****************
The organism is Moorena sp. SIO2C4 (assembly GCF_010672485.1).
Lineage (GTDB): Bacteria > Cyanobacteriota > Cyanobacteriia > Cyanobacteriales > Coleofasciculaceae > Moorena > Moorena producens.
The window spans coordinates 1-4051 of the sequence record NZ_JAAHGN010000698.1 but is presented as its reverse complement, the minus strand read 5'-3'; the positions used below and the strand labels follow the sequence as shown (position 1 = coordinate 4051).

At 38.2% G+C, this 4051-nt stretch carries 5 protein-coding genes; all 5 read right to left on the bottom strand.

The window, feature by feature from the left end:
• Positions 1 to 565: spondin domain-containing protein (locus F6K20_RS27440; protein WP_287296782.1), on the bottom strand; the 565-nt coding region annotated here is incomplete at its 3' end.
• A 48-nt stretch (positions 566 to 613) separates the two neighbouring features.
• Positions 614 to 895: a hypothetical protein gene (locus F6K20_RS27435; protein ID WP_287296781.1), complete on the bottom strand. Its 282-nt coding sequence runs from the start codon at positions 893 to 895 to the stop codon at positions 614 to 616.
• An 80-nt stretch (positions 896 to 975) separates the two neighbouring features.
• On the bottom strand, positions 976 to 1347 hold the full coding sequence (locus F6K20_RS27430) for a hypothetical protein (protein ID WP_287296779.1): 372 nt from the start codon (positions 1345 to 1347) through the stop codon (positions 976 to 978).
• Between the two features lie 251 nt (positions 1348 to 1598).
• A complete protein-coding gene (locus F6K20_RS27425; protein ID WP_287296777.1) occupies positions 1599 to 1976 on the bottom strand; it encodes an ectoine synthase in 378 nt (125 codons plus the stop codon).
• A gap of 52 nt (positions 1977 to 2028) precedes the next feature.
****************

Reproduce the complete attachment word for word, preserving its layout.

The organism is Moorena sp. SIO2C4 (assembly GCF_010672485.1).
Lineage (GTDB): Bacteria > Cyanobacteriota > Cyanobacteriia > Cyanobacteriales > Coleofasciculaceae > Moorena > Moorena producens.
The window spans coordinates 1-4051 of the sequence record NZ_JAAHGN010000698.1 but is presented as its reverse complement, the minus strand read 5'-3'; the positions used below and the strand labels follow the sequence as shown (position 1 = coordinate 4051).

At 38.2% G+C, this 4051-nt stretch carries 5 protein-coding genes; all 5 read right to left on the bottom strand.

The window, feature by feature from the left end:
• Positions 1 to 565: spondin domain-containing protein (locus F6K20_RS27440; protein WP_287296782.1), on the bottom strand; the 565-nt coding region annotated here is incomplete at its 3' end.
• A 48-nt stretch (positions 566 to 613) separates the two neighbouring features.
• Positions 614 to 895: a hypothetical protein gene (locus F6K20_RS27435; protein ID WP_287296781.1), complete on the bottom strand. Its 282-nt coding sequence runs from the start codon at positions 893 to 895 to the stop codon at positions 614 to 616.
• An 80-nt stretch (positions 896 to 975) separates the two neighbouring features.
• On the bottom strand, positions 976 to 1347 hold the full coding sequence (locus F6K20_RS27430) for a hypothetical protein (protein ID WP_287296779.1): 372 nt from the start codon (positions 1345 to 1347) through the stop codon (positions 976 to 978).
• Between the two features lie 251 nt (positions 1348 to 1598).
• A complete protein-coding gene (locus F6K20_RS27425; protein ID WP_287296777.1) occupies positions 1599 to 1976 on the bottom strand; it encodes an ectoine synthase in 378 nt (125 codons plus the stop codon).
• A gap of 52 nt (positions 1977 to 2028) precedes the next feature.